Hotel’s Liability Hotly Contested
The plaintiff in this case brought a suit for personal injuries against a hotel when she allegedly stepped into a pothole while walking across the property’s parking lot. The plaintiff was staying at the hotel on the Oregon Coast and claimed that during the evening she was walking her dog from her hotel room across the hotel’s dimly lit parking lot when she stepped awkwardly into the hole. It was undisputed that the plaintiff suffered a distal fibula fracture to her ankle.
The hotel owner adamantly denied the claim as she had a completely different version as to how the plaintiff’s injury occurred. The hotel had a strict “no pet” policy anywhere on the premises. The following morning, the hotel owner noticed the plaintiff with her dog in the room. According to the owner, the plaintiff explained she had been walking on the beach with her dog that morning and had turned her ankle awkwardly on a rock, and she was just giving her dog some water before heading to the car. The plaintiff stubbornly denied taking her dog to the beach.
The hotel was represented by Smith Freed & Eberhard Partner, Matt Ukishima. The plaintiff sought past and future medical expenses, past wage loss and impaired earnings capacity totaling well over $100,000. Over the course of litigation, Matt was able to convey that there were several key inconsistencies with plaintiff’s story. In deposition, the plaintiff admitted knowing that the dog was not allowed in the room and was required to stay in her car parked outside the parking lot, and she would never have thought to violate the policy. She claimed that she brought the dog to her room only that one time because of her ankle injury. Curiously, the pothole was only a few feet from her room, and according to her story she was with her dog walking in the direction to her car from her room when she stepped in the hole. The evidence further demonstrated that the pothole was in an open, unobstructed area clearly illuminated by motion-sensor lights.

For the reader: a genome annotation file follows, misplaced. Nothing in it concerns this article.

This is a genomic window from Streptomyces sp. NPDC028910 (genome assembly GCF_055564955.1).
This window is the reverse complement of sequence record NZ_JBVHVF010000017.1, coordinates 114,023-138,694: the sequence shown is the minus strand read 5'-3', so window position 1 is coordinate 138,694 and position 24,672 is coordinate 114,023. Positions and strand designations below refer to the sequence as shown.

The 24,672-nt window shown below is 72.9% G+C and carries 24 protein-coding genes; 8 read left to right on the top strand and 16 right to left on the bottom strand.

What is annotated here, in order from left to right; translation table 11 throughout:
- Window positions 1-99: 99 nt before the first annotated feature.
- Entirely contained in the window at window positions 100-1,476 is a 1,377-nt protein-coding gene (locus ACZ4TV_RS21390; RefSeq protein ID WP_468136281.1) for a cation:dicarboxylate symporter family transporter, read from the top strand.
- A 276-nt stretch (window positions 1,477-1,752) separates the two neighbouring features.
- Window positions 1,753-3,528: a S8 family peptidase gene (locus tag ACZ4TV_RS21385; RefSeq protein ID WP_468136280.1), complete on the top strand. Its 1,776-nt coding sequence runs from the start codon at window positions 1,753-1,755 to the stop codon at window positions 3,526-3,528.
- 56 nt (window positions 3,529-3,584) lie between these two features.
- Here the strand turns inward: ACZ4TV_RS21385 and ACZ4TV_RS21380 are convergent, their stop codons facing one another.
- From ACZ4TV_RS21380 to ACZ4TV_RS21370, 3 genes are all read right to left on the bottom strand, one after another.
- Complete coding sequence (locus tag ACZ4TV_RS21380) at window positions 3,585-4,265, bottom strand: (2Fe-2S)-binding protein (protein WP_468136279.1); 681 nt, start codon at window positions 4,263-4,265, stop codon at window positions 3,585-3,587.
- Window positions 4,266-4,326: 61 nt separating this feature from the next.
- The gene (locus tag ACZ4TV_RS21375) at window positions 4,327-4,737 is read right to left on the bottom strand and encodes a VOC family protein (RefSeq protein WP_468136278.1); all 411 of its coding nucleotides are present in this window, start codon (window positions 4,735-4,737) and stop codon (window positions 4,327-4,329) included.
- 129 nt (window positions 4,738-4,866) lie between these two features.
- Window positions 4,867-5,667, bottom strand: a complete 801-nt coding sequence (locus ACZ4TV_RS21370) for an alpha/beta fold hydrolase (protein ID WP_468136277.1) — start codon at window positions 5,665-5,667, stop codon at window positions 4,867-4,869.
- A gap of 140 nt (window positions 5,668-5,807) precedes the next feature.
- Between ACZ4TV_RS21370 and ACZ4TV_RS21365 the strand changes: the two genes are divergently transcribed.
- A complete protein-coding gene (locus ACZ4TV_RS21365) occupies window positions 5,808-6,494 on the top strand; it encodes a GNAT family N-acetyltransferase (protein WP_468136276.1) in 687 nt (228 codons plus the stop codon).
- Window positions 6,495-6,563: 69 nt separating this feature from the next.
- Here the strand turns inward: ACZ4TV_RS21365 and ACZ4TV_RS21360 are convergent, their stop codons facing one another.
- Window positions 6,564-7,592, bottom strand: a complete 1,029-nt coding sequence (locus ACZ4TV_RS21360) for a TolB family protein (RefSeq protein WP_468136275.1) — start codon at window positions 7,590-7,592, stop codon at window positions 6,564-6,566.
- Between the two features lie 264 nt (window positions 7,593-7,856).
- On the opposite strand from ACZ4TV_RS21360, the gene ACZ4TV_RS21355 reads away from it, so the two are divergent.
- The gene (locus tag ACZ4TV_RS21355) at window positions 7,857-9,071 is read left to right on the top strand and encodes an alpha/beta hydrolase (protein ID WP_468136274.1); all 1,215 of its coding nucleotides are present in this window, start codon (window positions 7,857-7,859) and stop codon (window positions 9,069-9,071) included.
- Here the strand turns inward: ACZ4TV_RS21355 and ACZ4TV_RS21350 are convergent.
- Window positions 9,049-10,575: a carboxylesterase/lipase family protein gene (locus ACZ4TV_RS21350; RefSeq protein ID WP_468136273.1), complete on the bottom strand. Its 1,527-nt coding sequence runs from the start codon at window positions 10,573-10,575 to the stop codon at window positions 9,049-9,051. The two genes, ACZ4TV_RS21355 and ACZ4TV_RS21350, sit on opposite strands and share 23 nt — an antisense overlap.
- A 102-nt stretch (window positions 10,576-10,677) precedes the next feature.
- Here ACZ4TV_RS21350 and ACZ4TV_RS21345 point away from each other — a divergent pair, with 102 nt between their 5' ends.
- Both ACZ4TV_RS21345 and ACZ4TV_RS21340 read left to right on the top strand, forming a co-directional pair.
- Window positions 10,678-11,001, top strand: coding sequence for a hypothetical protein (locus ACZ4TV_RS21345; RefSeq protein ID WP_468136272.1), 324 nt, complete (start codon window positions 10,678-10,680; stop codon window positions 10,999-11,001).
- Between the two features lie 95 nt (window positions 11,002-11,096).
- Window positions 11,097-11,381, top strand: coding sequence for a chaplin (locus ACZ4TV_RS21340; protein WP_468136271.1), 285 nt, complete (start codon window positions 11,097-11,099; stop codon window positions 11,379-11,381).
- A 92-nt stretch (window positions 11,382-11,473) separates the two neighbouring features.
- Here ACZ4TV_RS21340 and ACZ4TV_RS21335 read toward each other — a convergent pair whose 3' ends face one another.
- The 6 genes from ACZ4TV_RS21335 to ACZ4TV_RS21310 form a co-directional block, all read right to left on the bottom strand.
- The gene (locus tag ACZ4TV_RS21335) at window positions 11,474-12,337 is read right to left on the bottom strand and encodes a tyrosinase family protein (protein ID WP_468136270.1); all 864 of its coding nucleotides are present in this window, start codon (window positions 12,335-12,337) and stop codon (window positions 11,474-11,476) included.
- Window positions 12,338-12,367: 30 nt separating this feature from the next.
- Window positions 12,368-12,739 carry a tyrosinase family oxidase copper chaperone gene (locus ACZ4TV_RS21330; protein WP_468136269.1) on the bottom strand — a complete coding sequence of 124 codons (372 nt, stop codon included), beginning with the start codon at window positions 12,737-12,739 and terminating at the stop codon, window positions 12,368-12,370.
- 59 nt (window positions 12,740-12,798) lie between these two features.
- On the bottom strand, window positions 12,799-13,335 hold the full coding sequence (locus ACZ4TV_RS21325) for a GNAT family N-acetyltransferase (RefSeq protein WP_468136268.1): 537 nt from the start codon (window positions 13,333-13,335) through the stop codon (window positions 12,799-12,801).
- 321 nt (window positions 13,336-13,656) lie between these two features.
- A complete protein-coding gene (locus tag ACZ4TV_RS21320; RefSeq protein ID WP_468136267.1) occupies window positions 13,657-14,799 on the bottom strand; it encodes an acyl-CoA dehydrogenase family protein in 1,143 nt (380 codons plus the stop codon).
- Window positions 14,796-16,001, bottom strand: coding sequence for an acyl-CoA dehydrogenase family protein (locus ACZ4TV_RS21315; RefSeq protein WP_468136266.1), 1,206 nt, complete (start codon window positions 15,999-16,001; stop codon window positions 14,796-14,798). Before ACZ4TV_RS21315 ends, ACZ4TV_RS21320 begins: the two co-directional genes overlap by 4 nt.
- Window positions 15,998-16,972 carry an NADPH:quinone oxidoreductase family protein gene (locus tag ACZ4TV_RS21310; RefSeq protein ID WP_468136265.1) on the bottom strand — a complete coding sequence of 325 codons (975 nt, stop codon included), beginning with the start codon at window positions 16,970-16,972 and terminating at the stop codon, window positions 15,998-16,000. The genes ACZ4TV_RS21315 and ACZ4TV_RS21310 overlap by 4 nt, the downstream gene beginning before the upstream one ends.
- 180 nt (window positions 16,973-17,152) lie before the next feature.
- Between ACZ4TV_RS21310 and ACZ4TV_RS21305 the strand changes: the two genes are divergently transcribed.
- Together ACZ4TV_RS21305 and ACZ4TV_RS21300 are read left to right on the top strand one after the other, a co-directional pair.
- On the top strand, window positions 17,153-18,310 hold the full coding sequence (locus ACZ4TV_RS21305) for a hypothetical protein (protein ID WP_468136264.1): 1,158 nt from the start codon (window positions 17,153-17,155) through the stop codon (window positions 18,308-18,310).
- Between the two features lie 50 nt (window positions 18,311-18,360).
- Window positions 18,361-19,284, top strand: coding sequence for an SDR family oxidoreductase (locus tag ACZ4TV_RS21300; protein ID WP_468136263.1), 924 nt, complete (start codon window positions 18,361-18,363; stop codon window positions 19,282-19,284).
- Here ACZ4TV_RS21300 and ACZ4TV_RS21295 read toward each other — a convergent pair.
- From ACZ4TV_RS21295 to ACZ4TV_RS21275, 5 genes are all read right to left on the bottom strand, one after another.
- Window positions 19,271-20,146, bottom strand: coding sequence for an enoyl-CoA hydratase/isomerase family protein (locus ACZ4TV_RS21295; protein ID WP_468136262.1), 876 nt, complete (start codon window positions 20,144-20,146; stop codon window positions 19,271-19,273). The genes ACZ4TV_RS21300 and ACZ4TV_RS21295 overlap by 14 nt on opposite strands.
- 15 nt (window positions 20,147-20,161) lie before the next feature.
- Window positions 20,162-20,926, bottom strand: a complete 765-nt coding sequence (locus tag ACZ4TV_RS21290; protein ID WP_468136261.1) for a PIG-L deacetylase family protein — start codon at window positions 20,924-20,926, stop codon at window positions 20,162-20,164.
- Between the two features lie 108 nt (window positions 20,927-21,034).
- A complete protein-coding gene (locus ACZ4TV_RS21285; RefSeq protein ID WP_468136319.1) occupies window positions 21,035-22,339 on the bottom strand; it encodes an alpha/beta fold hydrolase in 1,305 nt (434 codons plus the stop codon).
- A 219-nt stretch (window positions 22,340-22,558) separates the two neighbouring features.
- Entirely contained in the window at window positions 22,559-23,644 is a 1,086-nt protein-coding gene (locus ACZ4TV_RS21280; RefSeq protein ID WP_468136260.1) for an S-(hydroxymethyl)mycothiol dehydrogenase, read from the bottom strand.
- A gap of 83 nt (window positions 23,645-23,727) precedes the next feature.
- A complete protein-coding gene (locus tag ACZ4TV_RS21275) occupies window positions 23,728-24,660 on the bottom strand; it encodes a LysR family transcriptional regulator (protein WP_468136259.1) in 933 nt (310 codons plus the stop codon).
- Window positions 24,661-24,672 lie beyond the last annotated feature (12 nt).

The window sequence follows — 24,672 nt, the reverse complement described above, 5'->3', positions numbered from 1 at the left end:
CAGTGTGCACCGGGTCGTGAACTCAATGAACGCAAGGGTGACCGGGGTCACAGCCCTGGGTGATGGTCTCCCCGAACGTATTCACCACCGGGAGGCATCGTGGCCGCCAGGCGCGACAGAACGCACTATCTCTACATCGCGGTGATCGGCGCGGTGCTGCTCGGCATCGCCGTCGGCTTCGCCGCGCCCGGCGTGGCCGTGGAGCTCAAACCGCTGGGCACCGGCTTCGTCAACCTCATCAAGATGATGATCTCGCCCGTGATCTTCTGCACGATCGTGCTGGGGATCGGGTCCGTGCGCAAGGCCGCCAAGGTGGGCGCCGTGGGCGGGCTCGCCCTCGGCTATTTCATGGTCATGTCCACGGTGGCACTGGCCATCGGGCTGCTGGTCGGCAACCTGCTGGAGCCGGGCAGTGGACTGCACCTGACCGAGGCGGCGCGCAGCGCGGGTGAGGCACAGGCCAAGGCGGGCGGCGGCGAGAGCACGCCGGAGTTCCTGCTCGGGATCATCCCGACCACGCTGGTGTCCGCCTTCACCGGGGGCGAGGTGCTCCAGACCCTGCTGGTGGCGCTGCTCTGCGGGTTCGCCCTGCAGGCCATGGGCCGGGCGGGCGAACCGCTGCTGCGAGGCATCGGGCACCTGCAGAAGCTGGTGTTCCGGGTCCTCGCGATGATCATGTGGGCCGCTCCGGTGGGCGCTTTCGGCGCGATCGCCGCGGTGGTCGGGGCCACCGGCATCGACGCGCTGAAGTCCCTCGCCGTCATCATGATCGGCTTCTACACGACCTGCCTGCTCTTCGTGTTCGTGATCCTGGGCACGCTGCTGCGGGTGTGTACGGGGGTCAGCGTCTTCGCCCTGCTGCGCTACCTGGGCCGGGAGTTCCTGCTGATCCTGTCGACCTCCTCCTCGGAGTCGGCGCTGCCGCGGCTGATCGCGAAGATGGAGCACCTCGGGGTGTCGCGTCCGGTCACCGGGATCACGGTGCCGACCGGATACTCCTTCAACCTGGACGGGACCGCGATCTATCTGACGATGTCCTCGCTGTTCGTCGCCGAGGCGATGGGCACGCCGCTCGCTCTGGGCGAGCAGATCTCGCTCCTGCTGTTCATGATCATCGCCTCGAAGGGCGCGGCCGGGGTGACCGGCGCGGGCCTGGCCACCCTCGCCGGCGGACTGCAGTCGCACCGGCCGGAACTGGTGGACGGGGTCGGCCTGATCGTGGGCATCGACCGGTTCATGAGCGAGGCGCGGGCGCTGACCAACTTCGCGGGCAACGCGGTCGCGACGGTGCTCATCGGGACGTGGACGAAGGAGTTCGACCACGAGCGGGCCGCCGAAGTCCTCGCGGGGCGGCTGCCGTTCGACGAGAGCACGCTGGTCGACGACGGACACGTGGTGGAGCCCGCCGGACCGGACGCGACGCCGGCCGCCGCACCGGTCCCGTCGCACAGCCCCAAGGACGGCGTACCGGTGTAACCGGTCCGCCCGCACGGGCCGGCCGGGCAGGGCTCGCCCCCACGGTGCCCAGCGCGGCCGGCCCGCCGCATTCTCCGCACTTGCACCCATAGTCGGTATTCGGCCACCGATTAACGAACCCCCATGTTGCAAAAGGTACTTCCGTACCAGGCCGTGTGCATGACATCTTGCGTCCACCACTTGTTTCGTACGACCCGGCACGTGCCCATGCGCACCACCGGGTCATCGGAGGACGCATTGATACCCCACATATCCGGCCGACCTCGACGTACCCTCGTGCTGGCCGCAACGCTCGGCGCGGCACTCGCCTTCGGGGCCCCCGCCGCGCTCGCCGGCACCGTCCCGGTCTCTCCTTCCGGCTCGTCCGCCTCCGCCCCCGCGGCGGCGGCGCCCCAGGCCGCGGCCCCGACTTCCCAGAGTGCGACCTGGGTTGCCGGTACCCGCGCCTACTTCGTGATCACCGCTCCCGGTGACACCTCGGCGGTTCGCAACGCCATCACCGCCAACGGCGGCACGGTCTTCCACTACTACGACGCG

In the end, the parties agreed to a nominal settlement of $19,500, which included $5,000 in no-fault medical benefits to plaintiff. Matt’s clients were obviously very pleased with the result.